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Shadow Circus - Whispers And Screams CD (album) cover


Shadow Circus


Symphonic Prog

3.80 | 90 ratings

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Conor Fynes
Prog Reviewer
4 stars 'Whispers & Screams' - Shadow Circus (7/10)

The new apparent frontrunners in the field of Symphonic Prog, 'Shadow Circus' have crafted a very likable piece of work here. Despite the fact that this particular type of rock music has been covered time and time again by bands over the past four decades, these talented musicians from the Big Apple have made music here that pays obvious respects to their influences, but isn't completely regressive in the fact that there is stuff here that sounds modern and fresh in the mix. Things here are certainly not perfect in their execution and there's alot of room for Shadow Circus to grow as artists, but this is a lovely introduction to a band I can tell will be going places in the future.

The album starts off with a half hour long epic; 'Project Blue.' Taking a trick from the prog book and writing a multi-part suite to kick off the album, all cannons are fired simultaneously with this one. Although I have not read the book upon which this is based, 'Project Blue' is a musical adaptation of Stephen King's post-apocalyptic novel 'The Stand,' in which an engineered supervirus brings the human race to it's knees, and the survivors try to scrape a new life together. Doesn't sound like the most pleasant and cheerful subject to write about, but Shadow Circus puts an unexpected perspective on it. Kicking off the epic with the rocking riff-heavy 'Captain Trips,' the lyrics actually take the viewpoint of the virus itself and it's hatred for humanity, which I found very amusing and clever. The instrumentation is upbeat and very tight, but the vocals start off a little bit nasal- sounding and weak. Fortunately however, by the time the second track rolls around, the vocals start really improving; and David Bobick proves himself to be a competent vocalist on par with the rest of the group.

While some of the different tracks that comprise 'Project Blue' feel a bit separate; it's clear that this was the music they tried to make the best they could. The introduction of psychedelic nuances at the start of 'The Big Fire' and a hefty dose of instrumental madness during the fourth section ('The Seducing Of Harold Lauder') are just some of the gems along the journey. A country-sounding (almost like the Eagles) ballad polishes off 'Project Blue,' and concluding the first side of 'Whispers & Screams.'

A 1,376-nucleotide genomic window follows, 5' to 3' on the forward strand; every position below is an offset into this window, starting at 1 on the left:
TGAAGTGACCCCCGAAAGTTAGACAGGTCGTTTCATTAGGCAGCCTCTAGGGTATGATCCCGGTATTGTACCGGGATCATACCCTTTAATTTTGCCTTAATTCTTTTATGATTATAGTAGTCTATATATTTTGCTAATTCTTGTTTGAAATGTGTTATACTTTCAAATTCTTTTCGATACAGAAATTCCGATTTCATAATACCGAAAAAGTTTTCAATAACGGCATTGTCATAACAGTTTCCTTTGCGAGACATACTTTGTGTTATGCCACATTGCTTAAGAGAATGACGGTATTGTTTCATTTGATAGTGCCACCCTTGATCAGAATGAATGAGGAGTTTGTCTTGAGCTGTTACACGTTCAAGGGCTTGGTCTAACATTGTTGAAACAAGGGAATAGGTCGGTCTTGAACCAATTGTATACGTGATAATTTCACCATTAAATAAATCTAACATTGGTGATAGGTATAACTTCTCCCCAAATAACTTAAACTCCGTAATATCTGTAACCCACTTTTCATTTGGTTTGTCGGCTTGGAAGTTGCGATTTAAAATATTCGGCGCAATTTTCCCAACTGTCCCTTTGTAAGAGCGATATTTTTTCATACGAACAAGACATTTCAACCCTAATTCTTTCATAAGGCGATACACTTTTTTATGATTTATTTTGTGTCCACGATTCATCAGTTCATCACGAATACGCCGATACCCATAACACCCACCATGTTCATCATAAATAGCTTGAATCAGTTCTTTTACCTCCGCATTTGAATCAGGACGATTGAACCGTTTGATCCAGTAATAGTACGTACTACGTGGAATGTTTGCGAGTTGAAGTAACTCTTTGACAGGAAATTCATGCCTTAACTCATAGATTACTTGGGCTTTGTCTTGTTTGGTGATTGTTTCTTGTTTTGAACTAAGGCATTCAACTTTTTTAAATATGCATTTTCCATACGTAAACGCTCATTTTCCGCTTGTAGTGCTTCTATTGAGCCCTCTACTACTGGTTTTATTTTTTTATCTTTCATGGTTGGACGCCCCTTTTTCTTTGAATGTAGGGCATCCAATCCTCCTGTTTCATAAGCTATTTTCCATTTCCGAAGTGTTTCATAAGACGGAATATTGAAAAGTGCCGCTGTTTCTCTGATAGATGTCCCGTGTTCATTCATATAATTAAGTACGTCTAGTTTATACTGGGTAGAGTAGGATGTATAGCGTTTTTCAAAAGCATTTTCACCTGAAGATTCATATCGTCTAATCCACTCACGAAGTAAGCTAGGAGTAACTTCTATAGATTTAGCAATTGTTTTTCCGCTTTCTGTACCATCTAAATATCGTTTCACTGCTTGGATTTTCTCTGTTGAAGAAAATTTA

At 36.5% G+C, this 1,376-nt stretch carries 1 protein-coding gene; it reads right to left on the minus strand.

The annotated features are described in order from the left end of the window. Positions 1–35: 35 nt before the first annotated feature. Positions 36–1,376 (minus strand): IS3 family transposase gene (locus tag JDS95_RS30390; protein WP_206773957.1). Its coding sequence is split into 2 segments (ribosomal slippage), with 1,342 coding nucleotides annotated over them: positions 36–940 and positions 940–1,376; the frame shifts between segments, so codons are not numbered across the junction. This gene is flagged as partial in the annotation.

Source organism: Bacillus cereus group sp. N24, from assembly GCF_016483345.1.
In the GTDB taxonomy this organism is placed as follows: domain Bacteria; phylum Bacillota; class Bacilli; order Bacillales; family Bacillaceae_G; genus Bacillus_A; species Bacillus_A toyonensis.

As you might have guessed, the best music on 'Whispers' is during the epic. The other tracks are a bit of a mixed bag, but generally keep a fairly high level of quality to them.

'When The Morning Comes' is a pretty laid-back acoustic ballad that has some of the most beautiful vocal harmonies I've ever heard. In terms of the songwriting and arrangement, it is very warm and could have sufficed as a song with bare guitar/vocals and nothing else. It doesn't hurt in the slightest however, that the music is layered with piano and a charming cello section.

'Willoughby' is perhaps the only song here I don't care for. It definately has qualities and musicianship to it, but it seems a bit disjointed in it's execution. While it's a staple trait for prog songs to have multiple sections in them and different time signatures, 'Willoughby' feels like it has parts of a few different songs on it. The transitions are not so smooth, and while the instrumental sections here are on par with the rest of the album, the melodies here do very little for me.

'Angel' seems like the most conventionally written song here, despite the fact that it's almost eight minutes long. If this song was shortened down a bit, I could easily see this being played on a radio station. With a set of narrative-driven lyrics and some piano driven instrumentation backing them up, it sounds almost like a Bob Seger song with alot more going on.

Finally, we have '...Then In July, The Thunder Came.' This is probably the weirdest moment on the album. After an album's worth of what can be considered good, albeit relatively by- the-numbers Symphonic Prog, there's some slowly building, ominous orchestration worthy of a film score. Throw in some Middle-Eastern timbres and dark guitar lead and there you have it... The shame here is that the track ends almost as soon as it begins, while all the time it felt like it was really building to another epic altogether. As it reaches a climax, it suddenly fades into silence and leaves you wanting more. Hopefully Shadow Circus will realize something along these lines with their third album, because there's alot of potential that I feel wasn't completely tapped into here. Despite the sense of unfulfilled yearning that's left after the fact, the journey is a great and memorable one, and Shadow Circus have firmly established themselves with 'Whispers & Screams' as being one of prog's modern frontrunners.

Conor Fynes | 4/5 |


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